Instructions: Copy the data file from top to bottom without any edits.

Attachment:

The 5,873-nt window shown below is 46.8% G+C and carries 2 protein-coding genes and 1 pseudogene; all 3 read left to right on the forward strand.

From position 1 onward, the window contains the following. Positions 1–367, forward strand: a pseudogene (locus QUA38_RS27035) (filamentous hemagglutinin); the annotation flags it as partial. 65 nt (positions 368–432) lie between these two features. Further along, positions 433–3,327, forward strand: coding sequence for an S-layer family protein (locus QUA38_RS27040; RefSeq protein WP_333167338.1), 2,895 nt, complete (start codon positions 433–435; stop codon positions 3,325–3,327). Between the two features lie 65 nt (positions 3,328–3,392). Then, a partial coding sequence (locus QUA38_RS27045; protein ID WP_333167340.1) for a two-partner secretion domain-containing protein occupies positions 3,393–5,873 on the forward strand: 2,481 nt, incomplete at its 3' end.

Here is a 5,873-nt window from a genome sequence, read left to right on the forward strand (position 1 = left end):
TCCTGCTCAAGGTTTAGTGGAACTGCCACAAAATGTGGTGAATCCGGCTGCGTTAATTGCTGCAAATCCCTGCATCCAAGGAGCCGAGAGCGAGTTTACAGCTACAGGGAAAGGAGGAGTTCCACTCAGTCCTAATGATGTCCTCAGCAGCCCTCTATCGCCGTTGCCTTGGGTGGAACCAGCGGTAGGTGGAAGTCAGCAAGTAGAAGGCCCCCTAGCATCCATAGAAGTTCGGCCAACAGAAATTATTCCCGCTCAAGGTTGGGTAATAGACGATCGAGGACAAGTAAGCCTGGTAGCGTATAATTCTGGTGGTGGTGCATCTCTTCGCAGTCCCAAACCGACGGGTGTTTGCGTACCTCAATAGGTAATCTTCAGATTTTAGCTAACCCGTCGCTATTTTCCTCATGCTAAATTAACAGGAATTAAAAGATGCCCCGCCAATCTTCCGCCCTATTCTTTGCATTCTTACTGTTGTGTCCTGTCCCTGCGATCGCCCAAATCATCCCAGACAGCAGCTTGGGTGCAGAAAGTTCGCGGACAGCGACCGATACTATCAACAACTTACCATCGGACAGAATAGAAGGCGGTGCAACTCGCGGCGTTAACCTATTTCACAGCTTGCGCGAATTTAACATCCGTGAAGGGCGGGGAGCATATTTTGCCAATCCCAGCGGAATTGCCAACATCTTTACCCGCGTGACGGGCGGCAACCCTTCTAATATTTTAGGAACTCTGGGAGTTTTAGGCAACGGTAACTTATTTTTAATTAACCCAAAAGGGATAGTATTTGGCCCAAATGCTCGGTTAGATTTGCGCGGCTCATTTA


The 5,873-nt window shown below is 46.8% G+C and carries 2 protein-coding genes and 1 pseudogene; all 3 read left to right on the forward strand.

From position 1 onward, the window contains the following. Positions 1–367, forward strand: a pseudogene (locus QUA38_RS27035) (filamentous hemagglutinin); the annotation flags it as partial. 65 nt (positions 368–432) lie between these two features. Further along, positions 433–3,327, forward strand: coding sequence for an S-layer family protein (locus QUA38_RS27040; RefSeq protein WP_333167338.1), 2,895 nt, complete (start codon positions 433–435; stop codon positions 3,325–3,327). Between the two features lie 65 nt (positions 3,328–3,392). Then, a partial coding sequence (locus QUA38_RS27045; protein ID WP_333167340.1) for a two-partner secretion domain-containing protein occupies positions 3,393–5,873 on the forward strand: 2,481 nt, incomplete at its 3' end.

Here is a 5,873-nt window from a genome sequence, read left to right on the forward strand (position 1 = left end):
TCCTGCTCAAGGTTTAGTGGAACTGCCACAAAATGTGGTGAATCCGGCTGCGTTAATTGCTGCAAATCCCTGCATCCAAGGAGCCGAGAGCGAGTTTACAGCTACAGGGAAAGGAGGAGTTCCACTCAGTCCTAATGATGTCCTCAGCAGCCCTCTATCGCCGTTGCCTTGGGTGGAACCAGCGGTAGGTGGAAGTCAGCAAGTAGAAGGCCCCCTAGCATCCATAGAAGTTCGGCCAACAGAAATTATTCCCGCTCAAGGTTGGGTAATAGACGATCGAGGACAAGTAAGCCTGGTAGCGTATAATTCTGGTGGTGGTGCATCTCTTCGCAGTCCCAAACCGACGGGTGTTTGCGTACCTCAATAGGTAATCTTCAGATTTTAGCTAACCCGTCGCTATTTTCCTCATGCTAAATTAACAGGAATTAAAAGATGCCCCGCCAATCTTCCGCCCTATTCTTTGCATTCTTACTGTTGTGTCCTGTCCCTGCGATCGCCCAAATCATCCCAGACAGCAGCTTGGGTGCAGAAAGTTCGCGGACAGCGACCGATACTATCAACAACTTACCATCGGACAGAATAGAAGGCGGTGCAACTCGCGGCGTTAACCTATTTCACAGCTTGCGCGAATTTAACATCCGTGAAGGGCGGGGAGCATATTTTGCCAATCCCAGCGGAATTGCCAACATCTTTACCCGCGTGACGGGCGGCAACCCTTCTAATATTTTAGGAACTCTGGGAGTTTTAGGCAACGGTAACTTATTTTTAATTAACCCAAAAGGGATAGTATTTGGCCCAAATGCTCGGTTAGATTTGCGCGGCTCATTTA